A case of COVID-19 was confirmed in Yazoo County by the Mississippi State Department of Health Thursday, bringing the state’s total to 50 as of press time.
The first death from COVID-19 in Mississippi was also reported on Thursday. The victim was a man from Hancock County in his 60s.
Along with Yazoo County, the state also reported 15 new cases in 11 other counties Thursday morning. This is the first coronavirus case confirmed in Yazoo County.
“At this time, we ask that the public do not panic,” said Jack Willingham, director of the Yazoo County Emergency Management Agency. “We will get through this pandemic. Just bear with us at this time as we work through this.”
As news of the confirmed case circulated through the community, a number of announcements were released concerning school closures and other preventive methods being implemented throughout the area.
City Enacts Emergency Order
The Board of Mayor and Aldermen approved an emergency proclamation during a special meeting Thursday following the state’s announcement. The orders shall remain in effect through April 1.
The city council’s proclamation prohibits gatherings of more than ten people and limits the gathering of ten people of fewer. The proclamation also states that all bars, nightclubs and event centers located within the city of Yazoo City must close. City restaurants may only provide take-out, delivery or drive-thru services. There shall be no dining or available sitting areas within those restaurants.
Other public functions, including fundraisers, sporting events and other civic events, are also prohibited.
The city’s proclamation also states that “to the extent allowed by state and federal law and the United States Constitution, the proclamation prohibiting and limiting events is applicable to spiritual and faith-based gatherings.” Many churches within the community have already suspended their services in the midst of the pandemic, preferring to holding on-line services.
The city’s proclamation also states that violations of the emergency order are subject to misdemeanor prosecution.
Public Buildings Closing
The city has closed the Triangle Cultural Center, and Glenwood Cemetery for gatherings of over 10. All of the city’s parks remain closed. Fire marshal inspections and smoke alarm inspections have also been canceled.
Joffre Washington, president of the Yazoo Fair & Civic League, announced that the L.T. Miller Community Center is closed until further notice and all scheduled events have been canceled.
County Offices Closed Monday
Yazoo County government offices will be closed on Monday, but as of press time were scheduled to reopen on Tuesday.
Cobie Collins, president of the Yazoo County Board of Supervisors said the county is working on plans to respond to the pandemic. He said the county is working to establish the drive through window at the former BankPlus building across from the Courthouse as a location where residents can pay for car tags and taxes without leaving their vehicles.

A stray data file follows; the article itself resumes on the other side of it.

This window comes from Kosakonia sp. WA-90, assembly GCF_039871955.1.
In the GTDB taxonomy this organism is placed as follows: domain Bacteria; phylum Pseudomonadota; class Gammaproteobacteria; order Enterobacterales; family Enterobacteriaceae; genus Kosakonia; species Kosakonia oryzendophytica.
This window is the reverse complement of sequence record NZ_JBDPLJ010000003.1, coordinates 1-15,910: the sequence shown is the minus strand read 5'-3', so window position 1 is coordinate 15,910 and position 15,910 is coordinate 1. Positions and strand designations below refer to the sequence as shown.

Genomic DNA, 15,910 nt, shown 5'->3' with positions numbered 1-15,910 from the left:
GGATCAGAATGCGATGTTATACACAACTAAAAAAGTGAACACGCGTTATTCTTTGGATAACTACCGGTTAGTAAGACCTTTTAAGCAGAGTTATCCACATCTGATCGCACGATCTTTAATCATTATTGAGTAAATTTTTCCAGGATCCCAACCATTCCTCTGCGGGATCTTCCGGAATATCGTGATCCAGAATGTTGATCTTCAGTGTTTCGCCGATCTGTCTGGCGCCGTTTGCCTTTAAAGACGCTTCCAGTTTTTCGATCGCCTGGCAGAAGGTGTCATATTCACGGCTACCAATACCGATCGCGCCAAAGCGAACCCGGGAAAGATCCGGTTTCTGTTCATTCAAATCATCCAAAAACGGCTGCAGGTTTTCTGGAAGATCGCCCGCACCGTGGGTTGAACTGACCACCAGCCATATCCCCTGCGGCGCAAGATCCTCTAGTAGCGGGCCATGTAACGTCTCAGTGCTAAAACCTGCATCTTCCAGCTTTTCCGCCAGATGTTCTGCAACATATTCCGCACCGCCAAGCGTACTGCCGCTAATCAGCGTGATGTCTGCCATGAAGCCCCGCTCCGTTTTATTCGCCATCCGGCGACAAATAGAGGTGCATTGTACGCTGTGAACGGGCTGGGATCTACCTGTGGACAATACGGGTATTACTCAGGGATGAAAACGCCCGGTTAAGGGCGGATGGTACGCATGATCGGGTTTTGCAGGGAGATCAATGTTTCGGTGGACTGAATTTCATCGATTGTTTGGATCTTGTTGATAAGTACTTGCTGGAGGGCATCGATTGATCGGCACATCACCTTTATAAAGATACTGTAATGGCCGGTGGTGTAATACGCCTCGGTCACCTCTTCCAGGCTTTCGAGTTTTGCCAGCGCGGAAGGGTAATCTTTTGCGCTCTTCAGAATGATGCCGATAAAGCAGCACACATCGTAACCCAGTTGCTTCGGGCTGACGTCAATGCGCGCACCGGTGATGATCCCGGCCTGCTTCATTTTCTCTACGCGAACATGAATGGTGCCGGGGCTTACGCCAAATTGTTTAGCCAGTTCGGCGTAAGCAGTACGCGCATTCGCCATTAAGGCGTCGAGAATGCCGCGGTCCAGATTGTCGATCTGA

“We’re also open to any suggestions if anyone has any good ideas about how we can improve our response,” Collins said. “This is something new for us, and we want to do everything we can to protect our people.”
Public schools within the state will be closed until April 17, said Gov. Tate Reeves.
“That will give us a four-week period to evaluate the further effects of this particular virus,” Reeves said. “This is not a decision that I take lightly. In fact, in my nearly 17 years of serving the public, it is perhaps the hardest decision I have ever had to make.”
Reeves said he would relax end-of-the-year testing and accountability measures. He also added school districts will still get paid formula money to ensure no disruption of cash flow, and teachers will still receive get paid their annual salaries on time.
“This is not a time to take a vacation,” Reeves continued. “This is not a time to spend eight to ten hours a day outside shooting basketball; although a couple of hours will be just fine. This is a time to continue learning.”
Reeves said officials are currently researching ways to implement online and distance learning and supply deliveries within public schools.
“This is not a time for us to panic,” Reeves said. “We are in unprecedented, uncharted waters. But we will get through it because we are Mississippians. We are resilient. We are dedicated to get through it.”
Within Yazoo City schools, according to the Mississippi Achievement School District, “district officials will be communicating our plan for continuing support for student learning and student well being by Friday, March 20.” That announcement was not available by press time.
The same announcement for Friday, March 20, was also unavailable from the Yazoo County School District as of press time. The district said it was continuing to work on plans to “provide online/distance learning options for students.”
Local private schools were taking their studies on a week-by-week basis, including assignment pick-up, as future plans were being discussed with the Mississippi Association of Independent Schools as of press time.